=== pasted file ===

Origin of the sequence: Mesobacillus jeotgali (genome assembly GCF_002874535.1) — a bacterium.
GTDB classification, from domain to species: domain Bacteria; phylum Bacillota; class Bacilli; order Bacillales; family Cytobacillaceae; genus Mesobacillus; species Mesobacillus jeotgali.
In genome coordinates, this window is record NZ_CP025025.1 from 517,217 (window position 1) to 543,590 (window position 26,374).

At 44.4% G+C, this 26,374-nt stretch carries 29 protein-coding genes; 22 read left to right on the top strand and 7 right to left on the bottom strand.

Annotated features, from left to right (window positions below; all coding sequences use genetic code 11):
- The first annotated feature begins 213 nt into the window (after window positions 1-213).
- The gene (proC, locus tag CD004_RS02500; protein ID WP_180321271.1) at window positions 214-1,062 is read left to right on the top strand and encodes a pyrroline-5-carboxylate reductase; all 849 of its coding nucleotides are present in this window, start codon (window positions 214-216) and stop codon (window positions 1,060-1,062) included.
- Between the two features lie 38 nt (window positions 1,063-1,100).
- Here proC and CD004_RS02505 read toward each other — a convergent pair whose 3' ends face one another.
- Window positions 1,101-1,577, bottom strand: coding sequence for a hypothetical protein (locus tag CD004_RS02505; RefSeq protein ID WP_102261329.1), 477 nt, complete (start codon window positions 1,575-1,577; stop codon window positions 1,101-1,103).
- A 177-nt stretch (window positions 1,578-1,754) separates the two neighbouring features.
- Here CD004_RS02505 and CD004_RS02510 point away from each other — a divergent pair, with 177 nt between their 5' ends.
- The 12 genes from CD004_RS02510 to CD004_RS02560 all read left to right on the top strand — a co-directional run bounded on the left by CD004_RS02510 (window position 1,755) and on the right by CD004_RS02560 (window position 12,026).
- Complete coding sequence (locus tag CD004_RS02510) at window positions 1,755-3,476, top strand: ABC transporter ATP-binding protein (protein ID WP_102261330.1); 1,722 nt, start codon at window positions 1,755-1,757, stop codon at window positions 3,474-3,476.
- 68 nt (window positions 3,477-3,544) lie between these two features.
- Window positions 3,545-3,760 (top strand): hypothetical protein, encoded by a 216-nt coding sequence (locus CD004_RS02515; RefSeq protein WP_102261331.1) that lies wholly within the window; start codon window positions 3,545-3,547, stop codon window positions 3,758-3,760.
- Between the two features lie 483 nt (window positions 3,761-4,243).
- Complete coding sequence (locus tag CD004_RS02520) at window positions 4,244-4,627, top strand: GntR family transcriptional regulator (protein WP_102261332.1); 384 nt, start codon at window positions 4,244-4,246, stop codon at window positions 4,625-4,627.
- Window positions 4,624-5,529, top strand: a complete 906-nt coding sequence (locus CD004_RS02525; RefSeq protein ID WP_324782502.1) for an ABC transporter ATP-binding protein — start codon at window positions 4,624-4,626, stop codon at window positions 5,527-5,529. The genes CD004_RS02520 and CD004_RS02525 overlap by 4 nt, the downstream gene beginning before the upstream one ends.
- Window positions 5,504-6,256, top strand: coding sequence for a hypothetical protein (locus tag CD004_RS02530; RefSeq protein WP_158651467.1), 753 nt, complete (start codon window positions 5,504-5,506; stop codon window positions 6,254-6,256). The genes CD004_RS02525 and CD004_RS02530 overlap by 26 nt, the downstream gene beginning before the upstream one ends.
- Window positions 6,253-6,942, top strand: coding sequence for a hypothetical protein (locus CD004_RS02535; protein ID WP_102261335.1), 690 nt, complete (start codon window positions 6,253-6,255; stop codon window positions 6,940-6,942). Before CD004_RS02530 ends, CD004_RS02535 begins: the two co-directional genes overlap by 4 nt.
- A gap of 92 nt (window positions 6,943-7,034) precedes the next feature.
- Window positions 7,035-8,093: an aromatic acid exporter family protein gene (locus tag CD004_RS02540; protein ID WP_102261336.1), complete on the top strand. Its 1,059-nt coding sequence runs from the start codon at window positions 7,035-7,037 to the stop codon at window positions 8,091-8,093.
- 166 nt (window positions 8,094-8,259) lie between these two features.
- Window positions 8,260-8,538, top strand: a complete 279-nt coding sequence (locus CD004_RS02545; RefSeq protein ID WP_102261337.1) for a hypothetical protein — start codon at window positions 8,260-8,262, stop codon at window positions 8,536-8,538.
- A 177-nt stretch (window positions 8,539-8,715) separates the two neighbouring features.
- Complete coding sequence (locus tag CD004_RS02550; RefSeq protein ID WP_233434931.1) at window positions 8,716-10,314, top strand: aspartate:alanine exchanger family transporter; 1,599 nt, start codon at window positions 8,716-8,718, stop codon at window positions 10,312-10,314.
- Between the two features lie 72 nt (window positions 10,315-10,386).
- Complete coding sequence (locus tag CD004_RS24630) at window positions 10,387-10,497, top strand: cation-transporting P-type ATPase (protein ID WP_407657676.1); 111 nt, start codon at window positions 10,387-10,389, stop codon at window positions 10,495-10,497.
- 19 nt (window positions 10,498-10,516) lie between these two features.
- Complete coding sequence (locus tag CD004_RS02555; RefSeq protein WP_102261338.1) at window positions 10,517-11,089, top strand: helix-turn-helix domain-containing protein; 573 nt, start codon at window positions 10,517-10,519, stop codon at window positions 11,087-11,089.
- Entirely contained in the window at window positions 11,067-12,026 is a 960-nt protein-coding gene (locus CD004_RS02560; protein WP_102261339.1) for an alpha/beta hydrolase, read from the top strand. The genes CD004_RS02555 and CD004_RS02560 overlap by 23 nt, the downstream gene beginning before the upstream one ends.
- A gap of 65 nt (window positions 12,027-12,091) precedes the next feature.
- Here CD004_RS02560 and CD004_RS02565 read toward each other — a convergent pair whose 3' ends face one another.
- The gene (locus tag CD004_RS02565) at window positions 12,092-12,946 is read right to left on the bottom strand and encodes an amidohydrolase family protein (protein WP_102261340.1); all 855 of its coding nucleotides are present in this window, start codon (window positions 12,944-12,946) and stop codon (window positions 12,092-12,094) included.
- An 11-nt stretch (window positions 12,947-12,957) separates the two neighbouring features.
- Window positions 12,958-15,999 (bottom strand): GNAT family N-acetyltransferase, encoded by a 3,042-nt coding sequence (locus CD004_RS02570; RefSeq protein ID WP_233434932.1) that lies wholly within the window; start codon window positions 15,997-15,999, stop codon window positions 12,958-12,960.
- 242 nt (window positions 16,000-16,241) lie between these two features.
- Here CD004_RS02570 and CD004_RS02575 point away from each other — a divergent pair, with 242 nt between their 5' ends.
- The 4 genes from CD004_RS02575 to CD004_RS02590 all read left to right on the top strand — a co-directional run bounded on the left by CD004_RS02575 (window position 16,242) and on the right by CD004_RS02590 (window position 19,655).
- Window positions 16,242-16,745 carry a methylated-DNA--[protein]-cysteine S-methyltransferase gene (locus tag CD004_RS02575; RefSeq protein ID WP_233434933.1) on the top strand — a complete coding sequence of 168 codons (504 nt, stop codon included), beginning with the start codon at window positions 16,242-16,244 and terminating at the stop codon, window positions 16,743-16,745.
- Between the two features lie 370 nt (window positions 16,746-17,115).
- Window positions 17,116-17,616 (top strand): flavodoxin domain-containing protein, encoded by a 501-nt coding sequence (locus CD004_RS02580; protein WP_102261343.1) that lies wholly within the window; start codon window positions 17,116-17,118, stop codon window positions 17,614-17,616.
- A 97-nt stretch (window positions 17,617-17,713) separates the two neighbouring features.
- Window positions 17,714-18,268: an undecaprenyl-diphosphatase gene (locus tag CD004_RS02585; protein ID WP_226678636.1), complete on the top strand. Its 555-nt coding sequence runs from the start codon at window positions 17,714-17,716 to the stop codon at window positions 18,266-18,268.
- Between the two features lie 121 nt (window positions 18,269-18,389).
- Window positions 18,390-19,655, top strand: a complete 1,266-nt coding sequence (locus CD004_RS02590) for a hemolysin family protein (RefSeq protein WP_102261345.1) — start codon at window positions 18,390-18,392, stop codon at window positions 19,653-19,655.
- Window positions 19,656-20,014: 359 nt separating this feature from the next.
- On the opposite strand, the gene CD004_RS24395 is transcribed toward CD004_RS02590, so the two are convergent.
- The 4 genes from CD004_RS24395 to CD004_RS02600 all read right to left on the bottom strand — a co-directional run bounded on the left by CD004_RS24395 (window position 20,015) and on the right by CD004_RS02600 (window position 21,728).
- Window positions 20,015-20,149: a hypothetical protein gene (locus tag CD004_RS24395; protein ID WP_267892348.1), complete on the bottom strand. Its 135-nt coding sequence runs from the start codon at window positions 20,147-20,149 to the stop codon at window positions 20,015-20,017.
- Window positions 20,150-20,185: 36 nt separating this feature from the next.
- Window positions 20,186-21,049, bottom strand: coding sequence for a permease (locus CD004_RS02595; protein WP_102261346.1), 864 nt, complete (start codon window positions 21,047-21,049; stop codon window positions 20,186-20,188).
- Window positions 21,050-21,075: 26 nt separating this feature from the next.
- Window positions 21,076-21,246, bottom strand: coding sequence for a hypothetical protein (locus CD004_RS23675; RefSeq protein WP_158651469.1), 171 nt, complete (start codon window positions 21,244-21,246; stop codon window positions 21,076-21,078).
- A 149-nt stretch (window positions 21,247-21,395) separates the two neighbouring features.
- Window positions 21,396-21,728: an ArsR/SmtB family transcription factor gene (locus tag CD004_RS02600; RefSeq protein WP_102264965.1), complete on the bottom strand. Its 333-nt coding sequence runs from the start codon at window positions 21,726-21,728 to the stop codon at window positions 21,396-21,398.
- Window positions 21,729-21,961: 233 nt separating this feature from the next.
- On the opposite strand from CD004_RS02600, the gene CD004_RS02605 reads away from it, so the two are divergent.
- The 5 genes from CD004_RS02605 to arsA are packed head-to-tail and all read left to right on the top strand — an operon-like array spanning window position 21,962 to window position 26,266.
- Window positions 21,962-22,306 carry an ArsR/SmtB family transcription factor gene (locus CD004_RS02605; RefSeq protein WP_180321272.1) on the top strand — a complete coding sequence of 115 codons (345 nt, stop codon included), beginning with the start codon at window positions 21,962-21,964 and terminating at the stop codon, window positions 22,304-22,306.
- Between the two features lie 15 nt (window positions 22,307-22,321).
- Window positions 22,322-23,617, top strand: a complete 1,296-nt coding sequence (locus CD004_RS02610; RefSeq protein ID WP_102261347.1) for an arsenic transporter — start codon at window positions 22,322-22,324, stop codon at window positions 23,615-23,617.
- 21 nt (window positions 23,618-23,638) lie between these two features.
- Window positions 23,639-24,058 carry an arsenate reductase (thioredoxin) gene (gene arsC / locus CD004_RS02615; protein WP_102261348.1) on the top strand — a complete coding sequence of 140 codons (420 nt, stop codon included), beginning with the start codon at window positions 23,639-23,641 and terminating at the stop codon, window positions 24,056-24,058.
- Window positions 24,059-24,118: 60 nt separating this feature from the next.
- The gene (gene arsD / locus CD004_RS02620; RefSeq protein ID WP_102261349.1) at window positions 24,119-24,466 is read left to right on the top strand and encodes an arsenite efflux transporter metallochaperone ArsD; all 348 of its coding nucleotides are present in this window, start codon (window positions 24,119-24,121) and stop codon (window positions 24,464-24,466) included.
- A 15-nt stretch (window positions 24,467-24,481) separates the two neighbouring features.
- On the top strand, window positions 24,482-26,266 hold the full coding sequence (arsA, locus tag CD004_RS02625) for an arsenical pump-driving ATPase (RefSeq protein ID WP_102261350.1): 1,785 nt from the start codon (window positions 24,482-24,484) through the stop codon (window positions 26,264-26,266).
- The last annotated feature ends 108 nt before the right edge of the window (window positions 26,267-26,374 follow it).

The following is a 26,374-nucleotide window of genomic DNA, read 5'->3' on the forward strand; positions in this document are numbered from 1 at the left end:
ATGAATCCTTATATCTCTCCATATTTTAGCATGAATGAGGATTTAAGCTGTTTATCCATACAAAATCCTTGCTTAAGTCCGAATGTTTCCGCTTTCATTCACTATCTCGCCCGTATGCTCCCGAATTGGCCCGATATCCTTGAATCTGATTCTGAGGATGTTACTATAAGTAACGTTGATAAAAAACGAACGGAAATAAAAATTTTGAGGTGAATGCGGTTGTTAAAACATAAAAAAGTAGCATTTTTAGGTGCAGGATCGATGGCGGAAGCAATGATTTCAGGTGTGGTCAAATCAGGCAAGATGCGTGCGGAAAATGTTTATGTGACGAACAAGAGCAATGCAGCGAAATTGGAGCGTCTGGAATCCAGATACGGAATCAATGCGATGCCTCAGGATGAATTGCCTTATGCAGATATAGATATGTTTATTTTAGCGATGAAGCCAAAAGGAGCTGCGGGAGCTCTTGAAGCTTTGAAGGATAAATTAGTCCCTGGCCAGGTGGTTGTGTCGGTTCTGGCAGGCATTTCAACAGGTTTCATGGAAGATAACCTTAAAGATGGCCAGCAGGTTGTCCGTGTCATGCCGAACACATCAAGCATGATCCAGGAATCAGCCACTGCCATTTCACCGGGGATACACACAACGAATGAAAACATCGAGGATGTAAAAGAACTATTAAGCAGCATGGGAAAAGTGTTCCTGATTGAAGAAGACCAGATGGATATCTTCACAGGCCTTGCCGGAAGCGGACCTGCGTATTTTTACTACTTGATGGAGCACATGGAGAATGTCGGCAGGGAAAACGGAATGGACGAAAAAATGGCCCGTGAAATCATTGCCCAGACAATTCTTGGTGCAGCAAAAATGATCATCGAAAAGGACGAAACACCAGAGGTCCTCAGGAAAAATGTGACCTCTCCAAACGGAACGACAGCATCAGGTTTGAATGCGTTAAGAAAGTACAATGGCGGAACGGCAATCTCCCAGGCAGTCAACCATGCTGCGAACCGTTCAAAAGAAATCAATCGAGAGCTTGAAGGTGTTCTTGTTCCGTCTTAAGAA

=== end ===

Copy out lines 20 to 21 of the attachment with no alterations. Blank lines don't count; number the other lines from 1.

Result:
- Window positions 5,504-6,256, top strand: coding sequence for a hypothetical protein (locus tag CD004_RS02530; RefSeq protein WP_158651467.1), 753 nt, complete (start codon window positions 5,504-5,506; stop codon window positions 6,254-6,256). The genes CD004_RS02525 and CD004_RS02530 overlap by 26 nt, the downstream gene beginning before the upstream one ends.
- Window positions 6,253-6,942, top strand: coding sequence for a hypothetical protein (locus CD004_RS02535; protein ID WP_102261335.1), 690 nt, complete (start codon window positions 6,253-6,255; stop codon window positions 6,940-6,942). Before CD004_RS02530 ends, CD004_RS02535 begins: the two co-directional genes overlap by 4 nt.